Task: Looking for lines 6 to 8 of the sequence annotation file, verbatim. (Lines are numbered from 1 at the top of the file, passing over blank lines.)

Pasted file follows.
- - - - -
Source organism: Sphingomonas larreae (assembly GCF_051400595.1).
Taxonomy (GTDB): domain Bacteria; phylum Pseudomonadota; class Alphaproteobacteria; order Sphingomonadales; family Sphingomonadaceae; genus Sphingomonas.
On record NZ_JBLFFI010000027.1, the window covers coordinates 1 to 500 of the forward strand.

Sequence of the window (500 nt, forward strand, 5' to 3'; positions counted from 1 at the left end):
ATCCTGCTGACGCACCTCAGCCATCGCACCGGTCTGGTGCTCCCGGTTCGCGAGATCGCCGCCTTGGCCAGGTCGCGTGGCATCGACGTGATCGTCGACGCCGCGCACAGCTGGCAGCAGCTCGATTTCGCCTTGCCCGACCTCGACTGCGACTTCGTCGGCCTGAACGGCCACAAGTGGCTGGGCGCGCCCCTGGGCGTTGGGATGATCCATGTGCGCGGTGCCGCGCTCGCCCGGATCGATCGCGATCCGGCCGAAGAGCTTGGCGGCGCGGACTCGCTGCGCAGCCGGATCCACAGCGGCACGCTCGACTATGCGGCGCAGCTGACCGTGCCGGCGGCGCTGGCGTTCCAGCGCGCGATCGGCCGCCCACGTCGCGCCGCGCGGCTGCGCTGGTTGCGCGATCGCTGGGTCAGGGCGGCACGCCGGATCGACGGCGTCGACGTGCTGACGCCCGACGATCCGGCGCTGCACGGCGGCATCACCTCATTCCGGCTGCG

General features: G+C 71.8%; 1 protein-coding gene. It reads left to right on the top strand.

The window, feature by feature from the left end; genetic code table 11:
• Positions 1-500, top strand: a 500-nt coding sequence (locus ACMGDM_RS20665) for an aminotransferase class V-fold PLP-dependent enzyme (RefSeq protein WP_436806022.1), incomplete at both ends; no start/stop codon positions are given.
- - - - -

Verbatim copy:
General features: G+C 71.8%; 1 protein-coding gene. It reads left to right on the top strand.

The window, feature by feature from the left end; genetic code table 11:
• Positions 1-500, top strand: a 500-nt coding sequence (locus ACMGDM_RS20665) for an aminotransferase class V-fold PLP-dependent enzyme (RefSeq protein WP_436806022.1), incomplete at both ends; no start/stop codon positions are given.